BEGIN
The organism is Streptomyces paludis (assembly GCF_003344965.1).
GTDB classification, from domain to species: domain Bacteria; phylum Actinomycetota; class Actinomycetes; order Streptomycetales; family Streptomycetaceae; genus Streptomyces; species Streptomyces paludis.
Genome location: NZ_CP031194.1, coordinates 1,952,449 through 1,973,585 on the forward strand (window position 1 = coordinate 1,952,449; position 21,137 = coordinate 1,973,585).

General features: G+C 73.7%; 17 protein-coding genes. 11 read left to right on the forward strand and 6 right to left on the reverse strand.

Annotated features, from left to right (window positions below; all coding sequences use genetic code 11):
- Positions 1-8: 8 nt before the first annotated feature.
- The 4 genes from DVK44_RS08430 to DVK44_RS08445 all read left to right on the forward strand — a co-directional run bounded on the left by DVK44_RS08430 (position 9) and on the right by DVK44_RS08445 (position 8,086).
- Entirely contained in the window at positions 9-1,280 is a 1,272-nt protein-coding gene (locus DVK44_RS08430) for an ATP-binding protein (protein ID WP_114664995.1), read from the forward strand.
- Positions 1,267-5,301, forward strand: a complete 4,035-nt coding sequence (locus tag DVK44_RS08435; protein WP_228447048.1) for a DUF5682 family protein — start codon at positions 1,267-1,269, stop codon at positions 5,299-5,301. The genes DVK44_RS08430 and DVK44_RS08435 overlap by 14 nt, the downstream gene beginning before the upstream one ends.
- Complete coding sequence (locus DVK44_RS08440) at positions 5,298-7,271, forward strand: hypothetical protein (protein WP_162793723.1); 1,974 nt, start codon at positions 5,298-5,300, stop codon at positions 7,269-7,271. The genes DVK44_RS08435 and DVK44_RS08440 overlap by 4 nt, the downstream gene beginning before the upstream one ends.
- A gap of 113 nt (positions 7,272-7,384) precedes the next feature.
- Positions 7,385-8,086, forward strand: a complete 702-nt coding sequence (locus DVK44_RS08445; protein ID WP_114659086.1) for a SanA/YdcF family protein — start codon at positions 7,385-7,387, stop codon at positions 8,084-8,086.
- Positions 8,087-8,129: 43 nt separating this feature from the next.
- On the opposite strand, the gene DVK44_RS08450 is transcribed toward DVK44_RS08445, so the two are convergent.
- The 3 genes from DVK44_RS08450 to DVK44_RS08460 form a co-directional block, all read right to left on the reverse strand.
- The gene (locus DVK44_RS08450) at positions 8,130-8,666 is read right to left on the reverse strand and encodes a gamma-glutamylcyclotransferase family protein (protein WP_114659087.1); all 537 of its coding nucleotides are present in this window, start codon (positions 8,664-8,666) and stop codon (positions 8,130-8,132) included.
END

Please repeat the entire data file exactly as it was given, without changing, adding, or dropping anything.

The organism is Streptomyces paludis (assembly GCF_003344965.1).
GTDB classification, from domain to species: domain Bacteria; phylum Actinomycetota; class Actinomycetes; order Streptomycetales; family Streptomycetaceae; genus Streptomyces; species Streptomyces paludis.
Genome location: NZ_CP031194.1, coordinates 1,952,449 through 1,973,585 on the forward strand (window position 1 = coordinate 1,952,449; position 21,137 = coordinate 1,973,585).

General features: G+C 73.7%; 17 protein-coding genes. 11 read left to right on the forward strand and 6 right to left on the reverse strand.

Annotated features, from left to right (window positions below; all coding sequences use genetic code 11):
- Positions 1-8: 8 nt before the first annotated feature.
- The 4 genes from DVK44_RS08430 to DVK44_RS08445 all read left to right on the forward strand — a co-directional run bounded on the left by DVK44_RS08430 (position 9) and on the right by DVK44_RS08445 (position 8,086).
- Entirely contained in the window at positions 9-1,280 is a 1,272-nt protein-coding gene (locus DVK44_RS08430) for an ATP-binding protein (protein ID WP_114664995.1), read from the forward strand.
- Positions 1,267-5,301, forward strand: a complete 4,035-nt coding sequence (locus tag DVK44_RS08435; protein WP_228447048.1) for a DUF5682 family protein — start codon at positions 1,267-1,269, stop codon at positions 5,299-5,301. The genes DVK44_RS08430 and DVK44_RS08435 overlap by 14 nt, the downstream gene beginning before the upstream one ends.
- Complete coding sequence (locus DVK44_RS08440) at positions 5,298-7,271, forward strand: hypothetical protein (protein WP_162793723.1); 1,974 nt, start codon at positions 5,298-5,300, stop codon at positions 7,269-7,271. The genes DVK44_RS08435 and DVK44_RS08440 overlap by 4 nt, the downstream gene beginning before the upstream one ends.
- A gap of 113 nt (positions 7,272-7,384) precedes the next feature.
- Positions 7,385-8,086, forward strand: a complete 702-nt coding sequence (locus DVK44_RS08445; protein ID WP_114659086.1) for a SanA/YdcF family protein — start codon at positions 7,385-7,387, stop codon at positions 8,084-8,086.
- Positions 8,087-8,129: 43 nt separating this feature from the next.
- On the opposite strand, the gene DVK44_RS08450 is transcribed toward DVK44_RS08445, so the two are convergent.
- The 3 genes from DVK44_RS08450 to DVK44_RS08460 form a co-directional block, all read right to left on the reverse strand.
- The gene (locus DVK44_RS08450) at positions 8,130-8,666 is read right to left on the reverse strand and encodes a gamma-glutamylcyclotransferase family protein (protein WP_114659087.1); all 537 of its coding nucleotides are present in this window, start codon (positions 8,664-8,666) and stop codon (positions 8,130-8,132) included.